Kansas is a no-ballot initiative republican supermajority state. “No-ballot initiative” means that constituents are not allowed to propose laws themselves for the ballot and then vote directly on those proposals. Constituents may only vote on state policy directly if supermajorities of the legislature allow you to vote on their preferred amendments to the state constitution. This is the reason why we don’t have to collect signatures like you may have seen in Missouri, Colorado or Illinois. Kansas is one of 24 states that absolutely denies ballot initiatives all together and that fact raises a lot of concerns for some people.
Our archaic structure concerning ballot initiatives dates back to over a century ago from Populist and Progressive movements, and we’d like to shed some light on this subject. Still to this day, politicians in the Kansas legislature hold all of the power. That means that if their agenda doesn’t coincide with the will of the people, Kansans cannot directly intervene into the policy process.
Politics fundamentally purvey objectives and wills of those in power and only those. The hierarchies at the state capital in Topeka can be confusing, and a layperson can feel entirely left out of the legislative process. Once officials are elected, it’s entirely up to them how our government moves. If you take one thing from this article, I hope you understand the necessity of voting. In fact, I urge you to GO VOTE. Participate in local and state elections and not just federal. Make your voice heard!
What’s the reasoning?
Politicians may have comprehensive reasoning as to why this legislative process works. They may view elections as “mandates” for their own vague buzzword agendas that they predictably claim as your agenda. Or maybe you’ll hear the tired “we live in a republic, not a democracy” argument. Newsflash: republics are democracies, and America is both. It could be argued that you don’t know enough about policy to assist in forming it yourself. That you don’t “see the big picture”, whatever that means.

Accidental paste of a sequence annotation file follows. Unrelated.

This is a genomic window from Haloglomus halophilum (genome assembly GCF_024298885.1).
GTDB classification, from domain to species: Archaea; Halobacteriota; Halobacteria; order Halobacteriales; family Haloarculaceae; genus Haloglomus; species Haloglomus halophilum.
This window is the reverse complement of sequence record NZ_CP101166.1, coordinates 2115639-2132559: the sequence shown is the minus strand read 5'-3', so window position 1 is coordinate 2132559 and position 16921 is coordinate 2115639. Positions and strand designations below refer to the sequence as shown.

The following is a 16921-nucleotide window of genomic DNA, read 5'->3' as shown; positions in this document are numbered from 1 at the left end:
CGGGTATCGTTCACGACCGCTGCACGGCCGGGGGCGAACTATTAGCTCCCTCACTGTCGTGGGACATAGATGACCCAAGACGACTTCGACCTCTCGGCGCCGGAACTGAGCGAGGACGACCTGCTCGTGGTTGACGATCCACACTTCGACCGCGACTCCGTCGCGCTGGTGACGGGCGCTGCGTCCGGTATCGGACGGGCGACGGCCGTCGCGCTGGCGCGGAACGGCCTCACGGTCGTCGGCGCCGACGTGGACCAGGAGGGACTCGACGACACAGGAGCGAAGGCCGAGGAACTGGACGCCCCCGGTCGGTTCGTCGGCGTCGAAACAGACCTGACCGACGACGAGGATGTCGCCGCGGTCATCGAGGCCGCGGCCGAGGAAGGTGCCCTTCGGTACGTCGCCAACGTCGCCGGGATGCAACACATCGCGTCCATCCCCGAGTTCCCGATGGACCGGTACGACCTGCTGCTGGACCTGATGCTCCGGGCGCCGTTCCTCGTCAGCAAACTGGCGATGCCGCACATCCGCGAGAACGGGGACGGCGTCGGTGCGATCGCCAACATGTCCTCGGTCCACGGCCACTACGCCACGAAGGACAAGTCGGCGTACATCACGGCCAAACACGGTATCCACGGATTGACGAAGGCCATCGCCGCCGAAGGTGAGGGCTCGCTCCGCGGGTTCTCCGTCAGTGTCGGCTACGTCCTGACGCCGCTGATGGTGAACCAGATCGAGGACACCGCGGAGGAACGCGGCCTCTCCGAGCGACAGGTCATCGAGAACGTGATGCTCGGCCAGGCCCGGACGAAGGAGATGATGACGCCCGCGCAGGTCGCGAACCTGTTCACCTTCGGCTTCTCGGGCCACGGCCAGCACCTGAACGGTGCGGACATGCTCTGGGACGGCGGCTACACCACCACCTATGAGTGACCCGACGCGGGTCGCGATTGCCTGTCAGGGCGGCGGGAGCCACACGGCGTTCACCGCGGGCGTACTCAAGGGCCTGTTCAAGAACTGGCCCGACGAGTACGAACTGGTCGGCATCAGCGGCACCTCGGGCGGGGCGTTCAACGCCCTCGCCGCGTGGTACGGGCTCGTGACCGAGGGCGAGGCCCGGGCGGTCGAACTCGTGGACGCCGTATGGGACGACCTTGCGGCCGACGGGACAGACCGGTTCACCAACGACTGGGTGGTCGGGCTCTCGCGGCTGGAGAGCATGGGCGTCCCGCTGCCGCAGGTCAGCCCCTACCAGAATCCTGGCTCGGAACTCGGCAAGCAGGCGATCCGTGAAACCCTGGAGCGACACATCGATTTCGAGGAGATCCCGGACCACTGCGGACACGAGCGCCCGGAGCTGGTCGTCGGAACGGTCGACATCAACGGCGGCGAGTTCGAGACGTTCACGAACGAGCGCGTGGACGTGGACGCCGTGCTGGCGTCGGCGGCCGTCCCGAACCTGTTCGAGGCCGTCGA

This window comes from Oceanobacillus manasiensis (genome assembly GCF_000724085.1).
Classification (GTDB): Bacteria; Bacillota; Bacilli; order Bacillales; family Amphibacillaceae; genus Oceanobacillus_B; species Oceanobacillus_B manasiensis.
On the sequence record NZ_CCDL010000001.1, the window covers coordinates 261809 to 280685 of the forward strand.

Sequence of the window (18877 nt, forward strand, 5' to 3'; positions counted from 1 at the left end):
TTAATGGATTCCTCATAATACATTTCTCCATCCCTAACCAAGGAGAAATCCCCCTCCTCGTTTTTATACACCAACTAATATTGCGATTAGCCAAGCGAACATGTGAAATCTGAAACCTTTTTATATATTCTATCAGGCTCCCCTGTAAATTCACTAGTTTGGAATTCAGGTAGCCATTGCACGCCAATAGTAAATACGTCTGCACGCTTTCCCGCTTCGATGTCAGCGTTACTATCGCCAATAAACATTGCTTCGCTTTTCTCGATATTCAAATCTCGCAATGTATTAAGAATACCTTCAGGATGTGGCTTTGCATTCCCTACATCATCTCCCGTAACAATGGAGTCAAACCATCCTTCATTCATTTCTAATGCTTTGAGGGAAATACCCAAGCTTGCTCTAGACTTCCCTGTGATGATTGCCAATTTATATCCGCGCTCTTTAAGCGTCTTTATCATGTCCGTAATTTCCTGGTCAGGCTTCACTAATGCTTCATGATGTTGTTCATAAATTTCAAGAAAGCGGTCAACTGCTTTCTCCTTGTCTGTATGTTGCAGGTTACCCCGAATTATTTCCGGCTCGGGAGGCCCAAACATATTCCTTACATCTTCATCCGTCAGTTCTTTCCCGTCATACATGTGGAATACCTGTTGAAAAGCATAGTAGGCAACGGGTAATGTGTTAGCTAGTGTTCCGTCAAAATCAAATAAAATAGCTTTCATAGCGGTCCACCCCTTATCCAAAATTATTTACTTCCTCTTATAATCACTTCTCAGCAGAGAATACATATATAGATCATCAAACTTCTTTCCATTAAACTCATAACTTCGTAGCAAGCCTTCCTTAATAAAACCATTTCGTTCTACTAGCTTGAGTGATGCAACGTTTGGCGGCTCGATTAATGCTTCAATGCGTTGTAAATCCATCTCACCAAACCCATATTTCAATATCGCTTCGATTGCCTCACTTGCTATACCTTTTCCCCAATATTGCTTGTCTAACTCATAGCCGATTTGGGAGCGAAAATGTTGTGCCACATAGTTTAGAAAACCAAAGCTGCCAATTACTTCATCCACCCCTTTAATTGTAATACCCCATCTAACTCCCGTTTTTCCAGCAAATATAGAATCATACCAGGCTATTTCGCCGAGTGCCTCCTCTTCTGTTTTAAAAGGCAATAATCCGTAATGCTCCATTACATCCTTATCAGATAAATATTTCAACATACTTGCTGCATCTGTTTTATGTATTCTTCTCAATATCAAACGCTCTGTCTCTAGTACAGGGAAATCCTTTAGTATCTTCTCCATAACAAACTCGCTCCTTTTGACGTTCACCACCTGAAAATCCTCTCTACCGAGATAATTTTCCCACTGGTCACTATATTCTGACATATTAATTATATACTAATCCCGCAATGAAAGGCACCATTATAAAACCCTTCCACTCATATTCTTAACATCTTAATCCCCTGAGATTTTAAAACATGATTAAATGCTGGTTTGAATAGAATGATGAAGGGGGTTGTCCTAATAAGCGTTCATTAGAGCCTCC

At the end of the day, letting Kansans express their beliefs and desires through ballot initiative means that Kansans might do things that politicians don’t want; like expand Medicaid, raise the minimum wage, set your own tax rates or legalize marijuana. Why would politicians give us that control? They wouldn’t gain anything from it with the exception of a slew of paperwork and a higher workload. There is no public pressure concerning this, and I don’t see it changing anytime soon.
The Good News
With all of that being said, we, the people, are receiving some extremely positive feedback on the medical cannabis regulation act here in Kansas. Legislators are finally interested in moving forward on the bill and their reactions have been overwhelmingly positive from the House of Representatives all the way to the Senate. In conversations with Senators on the committee and leadership in both parties, every indication we’ve received has led to belief that this bill will be worked and voted on this session and has a decent probability to have the votes it needs. Legislators are currently on a Spring Break for three weeks and are expected back late April. Hurry up and wait, and don’t hold your breath. We’re really doing this!
Concerning this bill, constituents were urged to input testimonials outlining their opinions and wants and needs during the last Senate Committee hearing. We actually got a say in this one, and I saw multiple non-affiliated proponents of the bill speak during the hearing in early March. Slowly but surely, we can push for the initiatives we want, and together we can create a better world that we live in. If you want something, you’ve got to go and get it.
“Create the new world that we all wish to see.”Ari Gunzberg